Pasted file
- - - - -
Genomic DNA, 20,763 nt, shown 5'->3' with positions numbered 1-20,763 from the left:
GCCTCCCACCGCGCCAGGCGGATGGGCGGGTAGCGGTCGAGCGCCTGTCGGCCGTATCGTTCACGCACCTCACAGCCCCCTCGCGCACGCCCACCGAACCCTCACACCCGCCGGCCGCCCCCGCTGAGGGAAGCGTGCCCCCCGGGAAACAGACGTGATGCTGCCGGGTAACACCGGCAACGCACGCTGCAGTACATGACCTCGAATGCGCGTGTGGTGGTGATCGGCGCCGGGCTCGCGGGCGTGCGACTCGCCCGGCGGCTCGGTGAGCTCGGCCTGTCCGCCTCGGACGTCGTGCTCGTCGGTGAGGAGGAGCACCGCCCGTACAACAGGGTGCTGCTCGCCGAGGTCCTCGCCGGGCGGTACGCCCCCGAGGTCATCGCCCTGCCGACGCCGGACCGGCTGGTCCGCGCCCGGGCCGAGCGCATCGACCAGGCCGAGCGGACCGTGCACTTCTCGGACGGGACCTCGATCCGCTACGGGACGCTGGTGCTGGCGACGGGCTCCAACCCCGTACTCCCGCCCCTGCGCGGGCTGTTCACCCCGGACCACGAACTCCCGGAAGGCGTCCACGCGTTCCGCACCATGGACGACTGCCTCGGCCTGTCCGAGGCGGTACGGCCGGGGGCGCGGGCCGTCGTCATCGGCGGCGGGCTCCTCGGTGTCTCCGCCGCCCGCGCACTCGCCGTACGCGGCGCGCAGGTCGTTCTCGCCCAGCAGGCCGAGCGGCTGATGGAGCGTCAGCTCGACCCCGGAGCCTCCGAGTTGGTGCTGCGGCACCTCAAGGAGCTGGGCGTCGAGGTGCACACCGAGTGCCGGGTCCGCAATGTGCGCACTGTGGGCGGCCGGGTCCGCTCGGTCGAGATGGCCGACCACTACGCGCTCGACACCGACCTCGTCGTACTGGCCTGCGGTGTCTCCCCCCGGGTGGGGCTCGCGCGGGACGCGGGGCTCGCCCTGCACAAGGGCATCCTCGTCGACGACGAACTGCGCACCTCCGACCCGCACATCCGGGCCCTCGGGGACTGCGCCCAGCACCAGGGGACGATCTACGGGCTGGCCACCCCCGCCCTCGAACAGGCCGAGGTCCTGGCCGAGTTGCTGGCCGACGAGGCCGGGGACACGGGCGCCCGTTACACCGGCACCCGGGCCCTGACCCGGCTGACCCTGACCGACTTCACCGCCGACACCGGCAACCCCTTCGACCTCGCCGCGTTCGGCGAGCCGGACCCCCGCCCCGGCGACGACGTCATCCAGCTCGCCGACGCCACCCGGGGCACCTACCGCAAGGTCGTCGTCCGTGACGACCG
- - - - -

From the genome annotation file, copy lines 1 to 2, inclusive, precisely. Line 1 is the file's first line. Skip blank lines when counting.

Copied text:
Genomic DNA, 20,763 nt, shown 5'->3' with positions numbered 1-20,763 from the left:
GCCTCCCACCGCGCCAGGCGGATGGGCGGGTAGCGGTCGAGCGCCTGTCGGCCGTATCGTTCACGCACCTCACAGCCCCCTCGCGCACGCCCACCGAACCCTCACACCCGCCGGCCGCCCCCGCTGAGGGAAGCGTGCCCCCCGGGAAACAGACGTGATGCTGCCGGGTAACACCGGCAACGCACGCTGCAGTACATGACCTCGAATGCGCGTGTGGTGGTGATCGGCGCCGGGCTCGCGGGCGTGCGACTCGCCCGGCGGCTCGGTGAGCTCGGCCTGTCCGCCTCGGACGTCGTGCTCGTCGGTGAGGAGGAGCACCGCCCGTACAACAGGGTGCTGCTCGCCGAGGTCCTCGCCGGGCGGTACGCCCCCGAGGTCATCGCCCTGCCGACGCCGGACCGGCTGGTCCGCGCCCGGGCCGAGCGCATCGACCAGGCCGAGCGGACCGTGCACTTCTCGGACGGGACCTCGATCCGCTACGGGACGCTGGTGCTGGCGACGGGCTCCAACCCCGTACTCCCGCCCCTGCGCGGGCTGTTCACCCCGGACCACGAACTCCCGGAAGGCGTCCACGCGTTCCGCACCATGGACGACTGCCTCGGCCTGTCCGAGGCGGTACGGCCGGGGGCGCGGGCCGTCGTCATCGGCGGCGGGCTCCTCGGTGTCTCCGCCGCCCGCGCACTCGCCGTACGCGGCGCGCAGGTCGTTCTCGCCCAGCAGGCCGAGCGGCTGATGGAGCGTCAGCTCGACCCCGGAGCCTCCGAGTTGGTGCTGCGGCACCTCAAGGAGCTGGGCGTCGAGGTGCACACCGAGTGCCGGGTCCGCAATGTGCGCACTGTGGGCGGCCGGGTCCGCTCGGTCGAGATGGCCGACCACTACGCGCTCGACACCGACCTCGTCGTACTGGCCTGCGGTGTCTCCCCCCGGGTGGGGCTCGCGCGGGACGCGGGGCTCGCCCTGCACAAGGGCATCCTCGTCGACGACGAACTGCGCACCTCCGACCCGCACATCCGGGCCCTCGGGGACTGCGCCCAGCACCAGGGGACGATCTACGGGCTGGCCACCCCCGCCCTCGAACAGGCCGAGGTCCTGGCCGAGTTGCTGGCCGACGAGGCCGGGGACACGGGCGCCCGTTACACCGGCACCCGGGCCCTGACCCGGCTGACCCTGACCGACTTCACCGCCGACACCGGCAACCCCTTCGACCTCGCCGCGTTCGGCGAGCCGGACCCCCGCCCCGGCGACGACGTCATCCAGCTCGCCGACGCCACCCGGGGCACCTACCGCAAGGTCGTCGTCCGTGACGACCG